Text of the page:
Become a member and get exclusive access to articles, live sessions and more!
Start Your Free Trial

This is the 1st of your 3 free articles

Become a member for unlimited website access and more.

FREE TRIAL Available!

Learn More

Already a member? Sign in to continue reading

Heath Brothers: Endurance

JazzTimes may earn a small commission if you buy something using one of the retail links in our articles. JazzTimes does not accept money for any editorial recommendations. Read more about our policy here. Thanks for supporting JazzTimes.

This album finds the Heath Brothers quartet in excellent form despite the absence of bassist Percy Heath. It’s the group’s first album since Percy’s death in 2005, and David Wong is a hard-swinging, well-rounded replacement. Tenor and soprano saxophonist Jimmy Heath offers several distinctive compositions as well as solos that are models of succinctness, lyricism and swing. Drummer Albert “Tootie” Heath is ever tasteful, grooving and inspirational. Jeb Patton, the group’s longtime pianist, offers lively, tailor-made support and compatible solos.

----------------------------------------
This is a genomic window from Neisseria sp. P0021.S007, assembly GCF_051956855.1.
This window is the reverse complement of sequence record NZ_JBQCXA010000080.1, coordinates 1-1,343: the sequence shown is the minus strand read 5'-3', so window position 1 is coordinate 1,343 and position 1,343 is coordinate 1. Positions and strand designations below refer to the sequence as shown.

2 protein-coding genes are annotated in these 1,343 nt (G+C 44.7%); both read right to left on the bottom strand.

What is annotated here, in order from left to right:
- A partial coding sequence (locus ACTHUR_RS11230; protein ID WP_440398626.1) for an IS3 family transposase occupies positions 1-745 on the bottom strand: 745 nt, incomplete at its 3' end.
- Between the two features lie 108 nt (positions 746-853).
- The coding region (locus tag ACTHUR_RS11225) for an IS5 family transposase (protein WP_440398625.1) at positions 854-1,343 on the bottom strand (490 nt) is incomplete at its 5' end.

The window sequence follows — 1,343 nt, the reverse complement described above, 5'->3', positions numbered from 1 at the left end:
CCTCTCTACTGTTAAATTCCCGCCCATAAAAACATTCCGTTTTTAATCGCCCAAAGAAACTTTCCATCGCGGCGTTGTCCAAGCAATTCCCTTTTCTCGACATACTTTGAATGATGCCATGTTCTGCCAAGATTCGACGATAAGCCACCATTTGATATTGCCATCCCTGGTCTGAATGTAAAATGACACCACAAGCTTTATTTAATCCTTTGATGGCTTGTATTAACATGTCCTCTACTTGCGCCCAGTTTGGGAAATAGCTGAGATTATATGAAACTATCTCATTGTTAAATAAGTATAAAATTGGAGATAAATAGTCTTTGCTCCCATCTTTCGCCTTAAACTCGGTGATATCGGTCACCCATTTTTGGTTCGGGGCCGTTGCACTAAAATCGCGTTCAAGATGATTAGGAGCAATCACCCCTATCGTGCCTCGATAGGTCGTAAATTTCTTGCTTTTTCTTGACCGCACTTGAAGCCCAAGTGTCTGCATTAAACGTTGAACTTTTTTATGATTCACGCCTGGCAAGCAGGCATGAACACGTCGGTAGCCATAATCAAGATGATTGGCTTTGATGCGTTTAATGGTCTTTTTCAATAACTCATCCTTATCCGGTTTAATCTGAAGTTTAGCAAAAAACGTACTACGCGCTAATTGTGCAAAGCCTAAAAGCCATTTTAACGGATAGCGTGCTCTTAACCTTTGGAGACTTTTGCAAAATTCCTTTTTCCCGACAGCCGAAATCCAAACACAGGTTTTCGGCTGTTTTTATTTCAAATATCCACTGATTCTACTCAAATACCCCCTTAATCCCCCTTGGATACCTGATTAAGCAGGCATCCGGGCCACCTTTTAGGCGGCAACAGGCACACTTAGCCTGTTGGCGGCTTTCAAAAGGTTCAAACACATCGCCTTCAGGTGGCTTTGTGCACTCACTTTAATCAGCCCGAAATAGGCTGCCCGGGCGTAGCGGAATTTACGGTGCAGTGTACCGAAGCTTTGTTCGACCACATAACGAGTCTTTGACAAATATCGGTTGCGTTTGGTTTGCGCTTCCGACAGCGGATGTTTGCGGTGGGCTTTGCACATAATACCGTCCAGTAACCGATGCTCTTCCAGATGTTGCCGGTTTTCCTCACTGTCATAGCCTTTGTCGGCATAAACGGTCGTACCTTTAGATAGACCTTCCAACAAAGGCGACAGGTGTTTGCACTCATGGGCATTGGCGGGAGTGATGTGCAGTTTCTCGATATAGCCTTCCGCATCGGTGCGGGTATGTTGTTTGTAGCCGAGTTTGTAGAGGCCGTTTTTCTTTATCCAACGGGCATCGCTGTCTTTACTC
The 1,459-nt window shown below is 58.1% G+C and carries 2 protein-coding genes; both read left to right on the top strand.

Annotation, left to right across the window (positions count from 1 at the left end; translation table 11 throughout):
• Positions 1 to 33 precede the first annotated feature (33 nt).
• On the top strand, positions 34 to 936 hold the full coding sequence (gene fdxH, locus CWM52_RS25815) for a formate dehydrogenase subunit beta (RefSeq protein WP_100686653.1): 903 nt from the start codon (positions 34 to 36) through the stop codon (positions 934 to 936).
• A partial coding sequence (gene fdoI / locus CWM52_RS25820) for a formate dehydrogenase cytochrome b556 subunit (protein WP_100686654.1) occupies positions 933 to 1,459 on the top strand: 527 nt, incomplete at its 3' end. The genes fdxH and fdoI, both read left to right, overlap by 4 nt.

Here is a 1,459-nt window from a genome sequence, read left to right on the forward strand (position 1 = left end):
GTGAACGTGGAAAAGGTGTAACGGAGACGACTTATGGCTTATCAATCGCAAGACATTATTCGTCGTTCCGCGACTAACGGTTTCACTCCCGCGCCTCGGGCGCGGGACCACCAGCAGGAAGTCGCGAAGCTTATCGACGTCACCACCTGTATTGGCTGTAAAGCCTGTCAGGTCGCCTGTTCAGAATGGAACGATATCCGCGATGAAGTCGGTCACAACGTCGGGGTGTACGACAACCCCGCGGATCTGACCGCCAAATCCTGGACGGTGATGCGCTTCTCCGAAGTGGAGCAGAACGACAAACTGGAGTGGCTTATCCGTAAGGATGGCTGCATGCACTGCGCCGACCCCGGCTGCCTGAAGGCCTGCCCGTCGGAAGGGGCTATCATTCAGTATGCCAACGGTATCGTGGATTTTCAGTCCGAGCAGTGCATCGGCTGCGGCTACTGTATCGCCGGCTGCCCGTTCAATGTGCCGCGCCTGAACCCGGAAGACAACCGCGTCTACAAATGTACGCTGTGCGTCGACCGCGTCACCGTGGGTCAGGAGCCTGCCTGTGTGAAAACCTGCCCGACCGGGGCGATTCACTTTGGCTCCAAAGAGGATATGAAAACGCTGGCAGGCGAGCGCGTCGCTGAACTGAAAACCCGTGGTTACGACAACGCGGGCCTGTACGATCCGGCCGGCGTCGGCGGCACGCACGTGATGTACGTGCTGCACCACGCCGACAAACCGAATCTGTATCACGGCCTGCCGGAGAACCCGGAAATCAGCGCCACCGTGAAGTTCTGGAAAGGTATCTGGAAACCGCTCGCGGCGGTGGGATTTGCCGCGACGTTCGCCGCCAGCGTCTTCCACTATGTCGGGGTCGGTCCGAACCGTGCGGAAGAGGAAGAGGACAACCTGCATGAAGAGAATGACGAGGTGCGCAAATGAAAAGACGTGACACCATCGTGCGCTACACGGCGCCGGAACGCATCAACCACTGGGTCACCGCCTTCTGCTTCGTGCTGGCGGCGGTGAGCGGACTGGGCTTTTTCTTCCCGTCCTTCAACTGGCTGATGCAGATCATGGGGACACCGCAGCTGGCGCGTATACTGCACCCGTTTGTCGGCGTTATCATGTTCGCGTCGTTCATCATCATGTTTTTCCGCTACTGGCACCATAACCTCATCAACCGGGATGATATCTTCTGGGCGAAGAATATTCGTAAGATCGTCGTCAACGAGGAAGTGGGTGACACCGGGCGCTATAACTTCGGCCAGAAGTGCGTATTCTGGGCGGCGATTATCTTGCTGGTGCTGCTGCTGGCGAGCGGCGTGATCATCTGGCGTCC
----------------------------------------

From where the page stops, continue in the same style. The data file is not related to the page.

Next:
The only tribute to Percy per se is Jimmy’s “From a Lonely Bass,” which Wong plays arco with a lovely, rich tone and appropriate feeling. Six other tunes by Jimmy appear, each vested with inviting melodic and harmonic turns. “Two Tees,” written for “Tootie,” is a boppish piece with drum breaks as graceful and rhythmic as a tap dancer’s steps. Patton’s “Dusk in the City,” one of two features for Jimmy’s soprano, and Vernon Duke’s “Autumn in New York” complete the program.

While the album title is a comment on the Heaths’ longevity, there is more than just prolonged existence represented here. This group continues to exercise a broad range of creativity throughout, with superb self-editing skills. A class act all the way.

Originally Published